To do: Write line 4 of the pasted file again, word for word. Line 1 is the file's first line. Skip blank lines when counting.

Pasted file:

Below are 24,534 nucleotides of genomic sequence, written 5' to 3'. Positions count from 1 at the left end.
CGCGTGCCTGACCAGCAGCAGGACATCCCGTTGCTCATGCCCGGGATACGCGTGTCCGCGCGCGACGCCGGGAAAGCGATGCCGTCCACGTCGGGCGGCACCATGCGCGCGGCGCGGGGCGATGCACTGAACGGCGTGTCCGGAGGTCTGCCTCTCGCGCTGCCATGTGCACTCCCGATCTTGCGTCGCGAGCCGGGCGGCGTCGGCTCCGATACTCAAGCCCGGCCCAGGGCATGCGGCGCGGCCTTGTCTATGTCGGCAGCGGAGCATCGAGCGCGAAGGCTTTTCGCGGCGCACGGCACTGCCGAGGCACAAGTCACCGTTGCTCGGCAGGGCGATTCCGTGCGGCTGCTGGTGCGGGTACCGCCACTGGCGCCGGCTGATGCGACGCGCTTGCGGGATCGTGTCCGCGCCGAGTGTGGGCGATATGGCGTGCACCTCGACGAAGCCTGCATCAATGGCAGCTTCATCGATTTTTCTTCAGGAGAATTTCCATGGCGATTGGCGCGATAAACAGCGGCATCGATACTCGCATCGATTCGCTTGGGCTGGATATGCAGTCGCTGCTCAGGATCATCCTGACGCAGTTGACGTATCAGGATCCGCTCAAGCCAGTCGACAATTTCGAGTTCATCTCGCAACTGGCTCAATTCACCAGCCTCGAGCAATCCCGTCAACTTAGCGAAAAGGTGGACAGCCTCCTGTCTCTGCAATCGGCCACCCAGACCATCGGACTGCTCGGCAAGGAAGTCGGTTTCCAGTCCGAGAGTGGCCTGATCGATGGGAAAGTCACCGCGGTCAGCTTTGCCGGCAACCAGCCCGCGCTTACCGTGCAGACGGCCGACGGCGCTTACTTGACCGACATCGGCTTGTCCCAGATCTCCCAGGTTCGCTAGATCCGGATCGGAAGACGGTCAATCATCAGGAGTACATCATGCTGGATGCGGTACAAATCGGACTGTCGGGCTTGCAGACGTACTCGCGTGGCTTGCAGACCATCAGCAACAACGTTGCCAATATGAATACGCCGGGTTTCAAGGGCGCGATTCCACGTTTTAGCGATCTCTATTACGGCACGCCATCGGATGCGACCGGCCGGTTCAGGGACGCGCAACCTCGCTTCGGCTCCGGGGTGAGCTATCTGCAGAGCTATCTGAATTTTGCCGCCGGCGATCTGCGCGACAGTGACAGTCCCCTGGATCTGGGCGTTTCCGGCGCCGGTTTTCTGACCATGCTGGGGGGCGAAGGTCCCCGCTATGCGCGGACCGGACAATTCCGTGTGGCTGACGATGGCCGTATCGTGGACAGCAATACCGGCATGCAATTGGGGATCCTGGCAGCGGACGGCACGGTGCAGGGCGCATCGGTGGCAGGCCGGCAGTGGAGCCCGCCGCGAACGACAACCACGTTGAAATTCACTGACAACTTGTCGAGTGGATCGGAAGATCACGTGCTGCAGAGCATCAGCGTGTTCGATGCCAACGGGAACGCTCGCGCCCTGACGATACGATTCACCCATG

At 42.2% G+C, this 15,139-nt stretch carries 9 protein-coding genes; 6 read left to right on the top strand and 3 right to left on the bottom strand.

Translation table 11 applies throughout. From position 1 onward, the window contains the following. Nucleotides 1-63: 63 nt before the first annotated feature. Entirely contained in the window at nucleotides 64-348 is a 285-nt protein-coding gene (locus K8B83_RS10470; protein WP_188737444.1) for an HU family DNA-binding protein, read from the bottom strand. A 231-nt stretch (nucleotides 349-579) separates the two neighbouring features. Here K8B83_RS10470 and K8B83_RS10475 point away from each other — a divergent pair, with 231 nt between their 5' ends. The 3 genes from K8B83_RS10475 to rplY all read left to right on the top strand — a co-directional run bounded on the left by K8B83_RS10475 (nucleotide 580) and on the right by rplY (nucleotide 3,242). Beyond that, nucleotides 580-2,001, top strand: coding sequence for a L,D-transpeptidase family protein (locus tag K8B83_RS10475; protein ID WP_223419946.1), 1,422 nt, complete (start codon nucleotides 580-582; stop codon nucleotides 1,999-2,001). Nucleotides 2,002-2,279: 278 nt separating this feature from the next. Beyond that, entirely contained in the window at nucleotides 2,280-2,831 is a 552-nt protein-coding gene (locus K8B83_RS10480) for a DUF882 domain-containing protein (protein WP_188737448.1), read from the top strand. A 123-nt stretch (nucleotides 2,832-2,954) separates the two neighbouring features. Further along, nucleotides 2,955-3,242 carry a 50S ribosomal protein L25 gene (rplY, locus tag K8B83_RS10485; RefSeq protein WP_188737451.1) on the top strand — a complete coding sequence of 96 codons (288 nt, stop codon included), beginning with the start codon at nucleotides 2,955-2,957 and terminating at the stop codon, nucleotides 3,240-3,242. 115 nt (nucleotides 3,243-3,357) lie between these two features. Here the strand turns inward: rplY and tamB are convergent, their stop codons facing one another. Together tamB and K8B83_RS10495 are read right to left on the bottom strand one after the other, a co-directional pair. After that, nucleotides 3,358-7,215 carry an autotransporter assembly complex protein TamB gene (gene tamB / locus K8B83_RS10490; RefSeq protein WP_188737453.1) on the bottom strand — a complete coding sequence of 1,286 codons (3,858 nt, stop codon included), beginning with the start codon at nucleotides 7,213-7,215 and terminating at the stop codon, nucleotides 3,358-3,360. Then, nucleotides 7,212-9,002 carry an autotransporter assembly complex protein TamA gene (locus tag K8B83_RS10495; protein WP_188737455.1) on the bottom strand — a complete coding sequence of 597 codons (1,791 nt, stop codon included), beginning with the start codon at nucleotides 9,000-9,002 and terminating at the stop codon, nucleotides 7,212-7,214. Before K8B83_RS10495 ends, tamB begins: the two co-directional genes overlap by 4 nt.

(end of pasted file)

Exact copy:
Translation table 11 applies throughout. From position 1 onward, the window contains the following. Nucleotides 1-63: 63 nt before the first annotated feature. Entirely contained in the window at nucleotides 64-348 is a 285-nt protein-coding gene (locus K8B83_RS10470; protein WP_188737444.1) for an HU family DNA-binding protein, read from the bottom strand. A 231-nt stretch (nucleotides 349-579) separates the two neighbouring features. Here K8B83_RS10470 and K8B83_RS10475 point away from each other — a divergent pair, with 231 nt between their 5' ends. The 3 genes from K8B83_RS10475 to rplY all read left to right on the top strand — a co-directional run bounded on the left by K8B83_RS10475 (nucleotide 580) and on the right by rplY (nucleotide 3,242). Beyond that, nucleotides 580-2,001, top strand: coding sequence for a L,D-transpeptidase family protein (locus tag K8B83_RS10475; protein ID WP_223419946.1), 1,422 nt, complete (start codon nucleotides 580-582; stop codon nucleotides 1,999-2,001). Nucleotides 2,002-2,279: 278 nt separating this feature from the next. Beyond that, entirely contained in the window at nucleotides 2,280-2,831 is a 552-nt protein-coding gene (locus K8B83_RS10480) for a DUF882 domain-containing protein (protein WP_188737448.1), read from the top strand. A 123-nt stretch (nucleotides 2,832-2,954) separates the two neighbouring features. Further along, nucleotides 2,955-3,242 carry a 50S ribosomal protein L25 gene (rplY, locus tag K8B83_RS10485; RefSeq protein WP_188737451.1) on the top strand — a complete coding sequence of 96 codons (288 nt, stop codon included), beginning with the start codon at nucleotides 2,955-2,957 and terminating at the stop codon, nucleotides 3,240-3,242. 115 nt (nucleotides 3,243-3,357) lie between these two features. Here the strand turns inward: rplY and tamB are convergent, their stop codons facing one another. Together tamB and K8B83_RS10495 are read right to left on the bottom strand one after the other, a co-directional pair. After that, nucleotides 3,358-7,215 carry an autotransporter assembly complex protein TamB gene (gene tamB / locus K8B83_RS10490; RefSeq protein WP_188737453.1) on the bottom strand — a complete coding sequence of 1,286 codons (3,858 nt, stop codon included), beginning with the start codon at nucleotides 7,213-7,215 and terminating at the stop codon, nucleotides 3,358-3,360. Then, nucleotides 7,212-9,002 carry an autotransporter assembly complex protein TamA gene (locus tag K8B83_RS10495; protein WP_188737455.1) on the bottom strand — a complete coding sequence of 597 codons (1,791 nt, stop codon included), beginning with the start codon at nucleotides 9,000-9,002 and terminating at the stop codon, nucleotides 7,212-7,214. Before K8B83_RS10495 ends, tamB begins: the two co-directional genes overlap by 4 nt.